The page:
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One of Brooklyn Heights' oldest historic homes can now be yours. This extraordinary home is on the market for the first time in almost 100 years. Built in 1829, this house was built in the Federal clapboard style, and features Victorian add-ons such as the mansard roof with gingerbread details. The distinctive architecture of this house gives it unmatched curb appeal.
69 Orange has been meticulously preserved by the current owners and contains all original features, such as handrails, woodworking, hardware, molding, and historical milk paint. The large backyard has a surprising amount of green space and a bluestone patio perfect for entertaining. This generously sized home has four sizable bedrooms, 2.5 bathrooms, a library, a salon, a formal dining room, and two spaces that work great for a home office or nursery. The house is fully equipped with Central AC, and washer and dryer, plus a mechanical basement lined with large blocks of stone, along with six fireplaces, five of which are fully functional. This home has a rich history. Originally, this property was owned by Sarah Gracie, daughter of Martha Middagh (Van Nostrand), who named the Brooklyn Heights "Fruit Streets". The Gracie and Middagh families were well-known in the early years of the New York City luxury real estate market, as evidenced by the Gracie mansion on the Upper East Side which is now home to the New York City Mayor.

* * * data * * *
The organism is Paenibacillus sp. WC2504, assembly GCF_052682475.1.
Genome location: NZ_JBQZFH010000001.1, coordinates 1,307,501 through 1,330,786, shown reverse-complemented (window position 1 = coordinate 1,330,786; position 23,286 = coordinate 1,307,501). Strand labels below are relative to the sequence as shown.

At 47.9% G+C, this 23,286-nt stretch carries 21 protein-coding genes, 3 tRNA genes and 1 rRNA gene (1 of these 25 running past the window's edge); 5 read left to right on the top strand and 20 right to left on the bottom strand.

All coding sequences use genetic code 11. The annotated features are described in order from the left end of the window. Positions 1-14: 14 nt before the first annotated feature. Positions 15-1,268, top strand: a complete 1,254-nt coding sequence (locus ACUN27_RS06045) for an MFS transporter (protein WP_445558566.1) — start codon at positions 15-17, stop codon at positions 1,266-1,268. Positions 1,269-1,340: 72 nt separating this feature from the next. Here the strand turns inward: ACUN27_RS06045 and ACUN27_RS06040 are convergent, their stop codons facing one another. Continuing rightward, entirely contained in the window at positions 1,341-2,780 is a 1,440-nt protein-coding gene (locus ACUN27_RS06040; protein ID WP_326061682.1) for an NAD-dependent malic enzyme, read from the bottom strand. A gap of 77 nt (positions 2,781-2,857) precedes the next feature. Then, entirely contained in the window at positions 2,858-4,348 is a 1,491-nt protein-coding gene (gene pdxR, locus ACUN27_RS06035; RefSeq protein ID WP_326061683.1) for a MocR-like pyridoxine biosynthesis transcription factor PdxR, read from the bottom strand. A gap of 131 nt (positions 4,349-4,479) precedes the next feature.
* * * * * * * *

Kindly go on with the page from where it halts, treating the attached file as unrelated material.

The houses' fascinating past does not stop there. 69 Orange Street is settled directly next to the iconic Plymouth Church, which has a long history with the abolitionist movement in the United States. The first preacher at Plymouth church, Henry Ward Beecher, was a prominent and well-known abolitionist who dedicated himself to the cause of freedom. Even Beecher's sister, Harriet Beecher Stowe, was committed, as she was the author of the American Classic and anti-slavery book Uncle Tom's Cabin. Henry Ward Beecher's fame attracted thousands to visit the church, including Elizabeth Cady Stanton, Abraham Lincoln, and Mark Twain, who walked past 69 Orange Street on their way to the church. Plymouth church was a well-known hub of the Underground Railroad, and legend has it that enslaved people making the journey were taken in and given sanctuary at 69 Orange Street, as one of the house's owners, Henry L. Pratt was the deacon of Plymouth Church during the Beecher years.
69 Orange Street is located in Brooklyn's highly desirable neighborhood, Brooklyn Heights. Brooklyn Heights is the perfect balance of exciting, fast-paced city life and comfortable suburban relaxation. 69 Orange Street is located within walking distance of Cadman Plaza Park and Whitman Park, as well as many great restaurants and shops. This property is located conveniently close to the High St- Brooklyn Bridge and Clark St subway stations.